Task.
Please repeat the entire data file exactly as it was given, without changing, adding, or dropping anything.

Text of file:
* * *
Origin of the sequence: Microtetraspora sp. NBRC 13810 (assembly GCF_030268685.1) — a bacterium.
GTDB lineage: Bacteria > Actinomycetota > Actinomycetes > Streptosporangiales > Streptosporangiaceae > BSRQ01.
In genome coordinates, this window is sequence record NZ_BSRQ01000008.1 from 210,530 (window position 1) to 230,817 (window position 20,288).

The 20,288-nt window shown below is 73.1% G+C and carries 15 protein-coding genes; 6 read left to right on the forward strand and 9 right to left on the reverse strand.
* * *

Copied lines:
Origin of the sequence: Microtetraspora sp. NBRC 13810 (assembly GCF_030268685.1) — a bacterium.
GTDB lineage: Bacteria > Actinomycetota > Actinomycetes > Streptosporangiales > Streptosporangiaceae > BSRQ01.
In genome coordinates, this window is sequence record NZ_BSRQ01000008.1 from 210,530 (window position 1) to 230,817 (window position 20,288).

The 20,288-nt window shown below is 73.1% G+C and carries 15 protein-coding genes; 6 read left to right on the forward strand and 9 right to left on the reverse strand.